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CSU students are participating in National Hunger and Homelessness Awareness Week

University Relations

Homeless and Hunger WeekCharleston Southern University students are participating in National Hunger and Homelessness Awareness Week, the third week in November, an endeavor by the National Coalition for the Homeless to promote education, action and awareness about hunger and homelessness.

Julie Jongsma, Charleston Southern’s VISTA service learning coordinator, has planned a week’s worth of activities to highlight the needs of the homeless and hungry for CSU students. “We want to open students’ eyes to see the needs in the Charleston community, to make them aware, and then to engage them to choose to go out and serve in different ways.”

Charleston Southern University’s vision is integrating faith in learning, leading and serving. Service is a vital part of the Charleston Southern education. Last year, CSU students contributed 74,467 hours of service, earning a spot for the third time on The President’s Higher Education Community Service Honor Roll.

Events planned at Charleston Southern Nov. 18-23 are designed to increase awareness and provide students with an opportunity for service:

• Monday, Nov. 18, homelessness documentary “It’s a Great Day in South Carolina?” will be shown. Admission is three canned goods or $2, which will be donated to the Lowcountry Food Bank.

• Tuesday, Nov. 19, CSU students will be serving at the Summerville Habitat Restore from 9 a.m. – 5 p.m.

• Thursday, Nov. 21, Operation Christmas Child Packing Party will be at 8 p.m. in the dining hall. Students are planning to pack 2,000 shoeboxes which go to needy children around the world. Operation Christmas Child is a project of Samaritan’s Purse. Last fall, CSU students packed more than 1,000 boxes.

• Friday, Nov. 22-23, Sleep Out for the Homeless, begins at 7 p.m. on Friday and ends at 7 a.m. Saturday. Phi Beta Sigma is organizing a cardboard mansion competition; students will build cardboard shelters where they will spend the night. No pillows or sleeping bags are allowed at the event. Students will also collect clothes to donate to The Beacon Shelter and canned goods and donations for Lowcountry Food Bank.

“Increasing the awareness and plight of America's homeless population while underscoring gratitude for the blessings of a shelter we often take for granted is the core of this initiative,” said Dr. Rick Brewer, vice president for student affairs and athletics. “Students will be reminded that homelessness is not only a distant, big city problem but is very much part of the greater Charleston area. Certainly we hope we can ignite the minds and hearts of a generation of emerging leaders to become passionately concerned about fellow human beings who struggle from day to day and determine to identify solutions and a Christ-filled response going forward. Once again we're reminded of the words of Christ in Matthew 25:40, "as much as you've done it unto the least of these you have done it unto me."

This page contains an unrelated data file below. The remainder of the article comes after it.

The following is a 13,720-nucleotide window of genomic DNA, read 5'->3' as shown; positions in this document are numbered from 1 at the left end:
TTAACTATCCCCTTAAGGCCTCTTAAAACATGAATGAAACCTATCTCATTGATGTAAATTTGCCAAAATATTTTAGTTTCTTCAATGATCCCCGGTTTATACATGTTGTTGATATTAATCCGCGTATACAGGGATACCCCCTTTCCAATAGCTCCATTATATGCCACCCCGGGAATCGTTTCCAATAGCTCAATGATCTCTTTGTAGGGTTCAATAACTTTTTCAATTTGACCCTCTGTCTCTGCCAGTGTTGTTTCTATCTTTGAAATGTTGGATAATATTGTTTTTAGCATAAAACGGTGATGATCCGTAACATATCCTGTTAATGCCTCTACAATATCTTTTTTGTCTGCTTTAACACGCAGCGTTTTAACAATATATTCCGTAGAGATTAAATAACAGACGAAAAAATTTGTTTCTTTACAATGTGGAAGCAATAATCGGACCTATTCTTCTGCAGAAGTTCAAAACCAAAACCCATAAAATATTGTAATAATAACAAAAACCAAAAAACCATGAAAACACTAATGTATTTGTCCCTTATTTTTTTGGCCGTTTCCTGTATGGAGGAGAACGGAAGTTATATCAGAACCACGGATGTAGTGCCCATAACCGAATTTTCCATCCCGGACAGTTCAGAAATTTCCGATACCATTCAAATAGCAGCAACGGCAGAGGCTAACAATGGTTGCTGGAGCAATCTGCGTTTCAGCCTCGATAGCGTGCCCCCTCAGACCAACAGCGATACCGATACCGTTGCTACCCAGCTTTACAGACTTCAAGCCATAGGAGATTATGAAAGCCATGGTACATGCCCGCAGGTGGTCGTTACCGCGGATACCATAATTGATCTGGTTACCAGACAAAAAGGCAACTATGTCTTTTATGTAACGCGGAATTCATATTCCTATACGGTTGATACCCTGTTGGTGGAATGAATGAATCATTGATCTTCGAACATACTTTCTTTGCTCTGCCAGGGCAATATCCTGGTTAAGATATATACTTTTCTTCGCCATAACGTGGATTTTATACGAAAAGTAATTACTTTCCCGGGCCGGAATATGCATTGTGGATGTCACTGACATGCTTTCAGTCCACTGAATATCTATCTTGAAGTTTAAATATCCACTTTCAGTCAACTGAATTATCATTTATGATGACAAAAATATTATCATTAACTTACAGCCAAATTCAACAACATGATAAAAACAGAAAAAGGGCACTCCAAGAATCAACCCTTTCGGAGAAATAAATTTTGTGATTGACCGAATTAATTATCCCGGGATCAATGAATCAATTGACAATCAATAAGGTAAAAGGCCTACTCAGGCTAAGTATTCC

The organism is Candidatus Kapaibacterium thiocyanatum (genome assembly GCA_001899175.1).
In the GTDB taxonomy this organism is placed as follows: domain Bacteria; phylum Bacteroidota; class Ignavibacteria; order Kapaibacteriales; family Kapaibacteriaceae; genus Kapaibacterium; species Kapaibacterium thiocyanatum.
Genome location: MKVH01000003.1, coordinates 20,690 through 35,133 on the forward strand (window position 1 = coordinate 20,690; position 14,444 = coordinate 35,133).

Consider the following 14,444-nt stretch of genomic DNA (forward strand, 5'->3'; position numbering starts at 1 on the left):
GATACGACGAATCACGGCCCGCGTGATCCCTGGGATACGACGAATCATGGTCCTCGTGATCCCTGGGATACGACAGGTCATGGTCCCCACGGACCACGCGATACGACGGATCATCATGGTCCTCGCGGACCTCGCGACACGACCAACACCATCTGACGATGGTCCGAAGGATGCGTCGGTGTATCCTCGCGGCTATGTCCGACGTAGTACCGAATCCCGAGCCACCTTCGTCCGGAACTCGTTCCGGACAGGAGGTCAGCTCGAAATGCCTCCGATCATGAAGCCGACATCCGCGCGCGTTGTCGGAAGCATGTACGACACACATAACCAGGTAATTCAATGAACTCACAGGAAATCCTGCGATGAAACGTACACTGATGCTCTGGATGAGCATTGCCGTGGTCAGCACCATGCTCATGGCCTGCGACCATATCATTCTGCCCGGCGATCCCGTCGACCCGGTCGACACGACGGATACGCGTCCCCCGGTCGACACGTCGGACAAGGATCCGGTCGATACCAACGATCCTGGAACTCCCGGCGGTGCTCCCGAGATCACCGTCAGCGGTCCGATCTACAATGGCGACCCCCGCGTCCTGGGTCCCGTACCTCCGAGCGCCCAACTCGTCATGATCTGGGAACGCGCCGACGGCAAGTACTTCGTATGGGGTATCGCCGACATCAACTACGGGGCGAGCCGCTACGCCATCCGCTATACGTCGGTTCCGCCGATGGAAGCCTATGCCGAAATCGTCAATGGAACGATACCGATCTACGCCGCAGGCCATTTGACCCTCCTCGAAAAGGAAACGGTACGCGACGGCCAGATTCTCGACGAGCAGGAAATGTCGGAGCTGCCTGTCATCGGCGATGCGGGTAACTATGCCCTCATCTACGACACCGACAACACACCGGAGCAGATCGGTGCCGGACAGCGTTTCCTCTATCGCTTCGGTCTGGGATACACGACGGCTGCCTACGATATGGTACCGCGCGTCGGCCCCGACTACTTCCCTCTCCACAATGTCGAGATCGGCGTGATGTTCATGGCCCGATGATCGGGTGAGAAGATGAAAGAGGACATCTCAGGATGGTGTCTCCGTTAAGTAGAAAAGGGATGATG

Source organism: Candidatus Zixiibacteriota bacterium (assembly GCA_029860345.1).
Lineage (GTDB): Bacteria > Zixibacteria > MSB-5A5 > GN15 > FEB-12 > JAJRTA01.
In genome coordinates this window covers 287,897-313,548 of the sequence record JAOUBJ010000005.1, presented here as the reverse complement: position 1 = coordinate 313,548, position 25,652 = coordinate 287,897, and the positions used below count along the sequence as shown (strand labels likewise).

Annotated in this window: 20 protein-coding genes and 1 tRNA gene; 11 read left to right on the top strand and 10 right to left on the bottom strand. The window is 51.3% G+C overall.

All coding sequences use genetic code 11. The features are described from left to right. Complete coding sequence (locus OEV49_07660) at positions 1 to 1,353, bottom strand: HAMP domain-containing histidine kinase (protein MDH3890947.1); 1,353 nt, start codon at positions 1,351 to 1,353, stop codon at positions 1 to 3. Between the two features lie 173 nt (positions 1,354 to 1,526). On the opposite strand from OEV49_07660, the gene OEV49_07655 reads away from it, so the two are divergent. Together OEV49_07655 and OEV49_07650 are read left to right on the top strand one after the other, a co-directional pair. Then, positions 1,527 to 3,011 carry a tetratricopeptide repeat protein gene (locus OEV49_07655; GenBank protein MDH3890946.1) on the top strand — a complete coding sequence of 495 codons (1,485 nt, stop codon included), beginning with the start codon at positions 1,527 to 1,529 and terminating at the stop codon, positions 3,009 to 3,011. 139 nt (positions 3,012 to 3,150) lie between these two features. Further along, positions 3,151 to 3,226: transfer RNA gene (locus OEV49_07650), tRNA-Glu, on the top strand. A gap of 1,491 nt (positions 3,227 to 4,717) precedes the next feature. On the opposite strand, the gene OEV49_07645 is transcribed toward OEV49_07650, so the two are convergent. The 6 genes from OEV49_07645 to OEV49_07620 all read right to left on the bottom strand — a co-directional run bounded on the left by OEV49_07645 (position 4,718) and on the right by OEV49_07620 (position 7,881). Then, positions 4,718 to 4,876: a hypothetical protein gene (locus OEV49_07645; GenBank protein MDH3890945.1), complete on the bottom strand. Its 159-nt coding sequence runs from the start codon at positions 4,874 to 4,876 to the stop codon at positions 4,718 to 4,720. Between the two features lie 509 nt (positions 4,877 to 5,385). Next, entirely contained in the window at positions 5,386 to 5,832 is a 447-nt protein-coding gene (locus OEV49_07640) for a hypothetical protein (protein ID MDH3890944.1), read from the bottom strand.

CSU students volunteer with several area Habitat for Humanity organizations. Barbi Dingmon, volunteer coordinator for Dorchester County Habitat for Humanity, said, “CSU students are dear to my heart as I’m an alumnus myself (’95, ’08). They are energetic and ready to help no matter what the task. They have made an incredible impact on our ReStore with their positive attitudes and willingness to serve others. Recently, about 20 students came to help us bring down our Christmas décor and items for sale. They worked nonstop for four hours with smiles and contagious laughter.”

Locally, the Lowcountry Food Bank reports that they feed 4,166 children per month through their Kids Café, Back Pack Buddies and School Pantry programs. According to Feeding America’s 2011 report, the food insecurity rate in South Carolina is 18.6 percent, above the national average of 16.4 percent. Feeding America said, “Food insecurity refers to the U.S. Department of Agriculture’s measure of lack of access, at times, to enough food for an active, healthy life for all household members and limited or uncertain availability of nutritionally adequate foods.”

Feeding America estimates that one in six Americans face hunger. According to the National Alliance to End Homelessness, 633,782 people experience homelessness on any given night in the U.S.  

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